Gabriola chutzpah propels Tucson tale
New imprint garners National Jewish Award nomination.
January 20th, 2015
Although Manitoban Carol Matas has more than forty titles, she turned to her friend Morri Mostow on Gabriola Island to produce Tucson Jo.
Although Carol Matas had a track record for writing award-winning stories pertaining to Jews and the holocaust for children and young adults, mainstream commercial publishers rejected her manuscript for a book inspired by the life and times of the first Jewish mayor of Tucson named Charles Strauss. That’s when she turned to former Reader’s Digest writer Morri Mostow to publish her novel for middle grade readers, Tucson Jo (Fictive Press, 2014), set in the Territory of Arizona in 1882.
Mostow’s fledgling imprint for e-books operates from Gabriola Island in B.C.
“Morri offered to publish the book because she believed in it and loved the story,” Matas has recalled. “For me, choosing to publish with Fictive Press was a huge departure, since Fictive is a small digital print-on-demand publisher and therefore that meant an entirely new business model for me. Once we’d agreed on a contract and made it all official, we went to work. Morri pushed me on some story points—and here I thought I might get off easy because she was my friend but it was quite the opposite. That’s when I suddenly rewrote the entire back half of the book and it all came together. Or so we thought. Morri, of course, did the heavy lifting re the publishing, the cover, the review mailings, etc. But all decisions were made together. When we finally saw the final version we were really happy with the result, although we were unsure how this experiment would work out.”
Much to the surprise and delight of both Matas and Mostow, Matas subsequently became the only Canadian author nominated in the category for Children’s and Young Adult Literature for the 2014 National Jewish Book Awards in its 64th year of competitions. The National Jewish Book Awards are sponsored by the Jewish Book Council, based in New York City. It is touted as the longest-running program of its kind in North America.
Loosely based on the life of Charles Stauss, the historical novel sees the world through eyes of a pioneering mayor’s daughter, fourteen-year-old Josephine Fiedler. She resents her father for uprooting their family and taking them to the wilds of Arizona to preserve his health. It is only when her father’s bid for the mayorality of Tucson results in anti-Semitic attacks that she begins to fully appreciate what it means to be a Jew. Her best friend’s father is also running for mayor. She begins to understand her father, as both a man and a Jew, and realizes her own relatively peevish position as someone missing Boston is secondary to the maintenance of social ideals. “Without law, without order,” her father tells her, “there is no freedom.”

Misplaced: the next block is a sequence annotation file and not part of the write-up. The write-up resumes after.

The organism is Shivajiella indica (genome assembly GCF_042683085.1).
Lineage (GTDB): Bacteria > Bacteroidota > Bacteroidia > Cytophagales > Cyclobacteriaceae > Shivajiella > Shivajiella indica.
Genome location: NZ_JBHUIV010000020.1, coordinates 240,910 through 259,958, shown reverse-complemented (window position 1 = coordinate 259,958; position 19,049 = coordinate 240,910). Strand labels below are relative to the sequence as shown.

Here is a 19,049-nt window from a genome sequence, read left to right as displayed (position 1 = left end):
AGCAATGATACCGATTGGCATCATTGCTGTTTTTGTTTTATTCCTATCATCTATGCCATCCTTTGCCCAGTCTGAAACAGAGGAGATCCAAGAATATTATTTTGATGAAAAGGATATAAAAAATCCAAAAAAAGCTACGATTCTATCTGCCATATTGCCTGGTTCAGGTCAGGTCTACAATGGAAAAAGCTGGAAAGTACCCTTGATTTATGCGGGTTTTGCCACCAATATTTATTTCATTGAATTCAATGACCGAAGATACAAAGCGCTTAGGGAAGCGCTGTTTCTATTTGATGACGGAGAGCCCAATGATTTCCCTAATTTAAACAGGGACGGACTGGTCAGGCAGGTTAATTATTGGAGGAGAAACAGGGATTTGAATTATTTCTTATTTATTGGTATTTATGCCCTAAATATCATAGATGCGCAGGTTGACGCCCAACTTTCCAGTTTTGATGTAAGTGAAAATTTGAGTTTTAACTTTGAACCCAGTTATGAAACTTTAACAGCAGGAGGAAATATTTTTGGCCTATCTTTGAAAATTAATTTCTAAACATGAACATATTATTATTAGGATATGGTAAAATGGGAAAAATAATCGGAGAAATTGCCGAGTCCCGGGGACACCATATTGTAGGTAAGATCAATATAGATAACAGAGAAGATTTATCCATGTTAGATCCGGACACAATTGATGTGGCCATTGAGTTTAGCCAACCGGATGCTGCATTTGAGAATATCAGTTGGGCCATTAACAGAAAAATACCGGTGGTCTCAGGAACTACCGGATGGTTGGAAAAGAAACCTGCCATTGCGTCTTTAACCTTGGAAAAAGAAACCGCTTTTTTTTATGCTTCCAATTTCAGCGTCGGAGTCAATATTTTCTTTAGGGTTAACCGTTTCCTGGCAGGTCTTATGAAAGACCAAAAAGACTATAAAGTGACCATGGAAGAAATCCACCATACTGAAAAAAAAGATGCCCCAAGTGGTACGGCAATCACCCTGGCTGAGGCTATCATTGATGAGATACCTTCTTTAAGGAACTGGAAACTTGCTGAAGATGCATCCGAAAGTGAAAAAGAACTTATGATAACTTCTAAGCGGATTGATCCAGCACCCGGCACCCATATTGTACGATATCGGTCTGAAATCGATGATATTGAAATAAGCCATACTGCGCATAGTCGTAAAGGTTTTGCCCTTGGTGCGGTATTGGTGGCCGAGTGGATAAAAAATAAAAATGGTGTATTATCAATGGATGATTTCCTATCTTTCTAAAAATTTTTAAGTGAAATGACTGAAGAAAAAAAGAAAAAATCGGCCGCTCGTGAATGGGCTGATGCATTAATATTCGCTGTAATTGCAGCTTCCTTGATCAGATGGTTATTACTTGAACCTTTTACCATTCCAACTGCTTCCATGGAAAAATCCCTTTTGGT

Born in Winnipeg in 1949, Carol Matas received her B.A. (English) from the University of Western Ontario and she is a graduate of the Actor’s Lab in London, England. She has been a Creative Writing instructor for the Continuing Education Division of the University of Winnipeg.
Carol Matas’ literary awards include the 2014 Helen and Stan Vine Canadian Jewish Book Award in the youth category and a 2014 Sydney Taylor Honor Award for Older Readers (from the Association of Jewish Libraries), both for Pieces of the Past: The Holocaust Diary of Rose Rabinowitz (Scholastic Canada). Her books have been published all over the world in more than a dozen languages, and have been best-sellers in Japan, Germany and Spain.
Tucson Jo is Matas’ 45th book. It’s the seventh title from Mostow’s digital publishing imprint, founded in 2011.
Mostow and Matas will now launch a new, adult thriller series to be set in California, starting with Palms Springs Paranormal slated for release in autumn of 2015.
Fictive Press is a division of BizNet Communications, a corporate and marketing communications firm that Mostow and her husband, Doug Long, have been running since the early 1980s, first in Quebec and, since 2005, on Gabriola Island, BC. Visit
FictivePress.com for info.
B.C. publisher and editor Morri Mostow began her career more than 35 years ago as a Reader’s Digest (Canada) researcher/writer. Her byline has appeared in more than a dozen articles in its English and French editions. She specializes in marketing and corporate communications, producing Web content, newsletters, employee communications, promotional literature, direct mail, press materials, publicity, executive speeches and annual reports. Fully bilingual, she also translates and adapts French texts into English.
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The Fusion Factor. Saskatoon: Fifth House, 1986. Published in Danish as Den Sorte Varevogn, Copenhagen: Forum, 1988. French Publication, Paris: Pocket, 1997. Spanish Edition, Spain: Ediciones S.M., 1998. Reissued as It’s Up to Us. Toronto: Stoddard, 1991.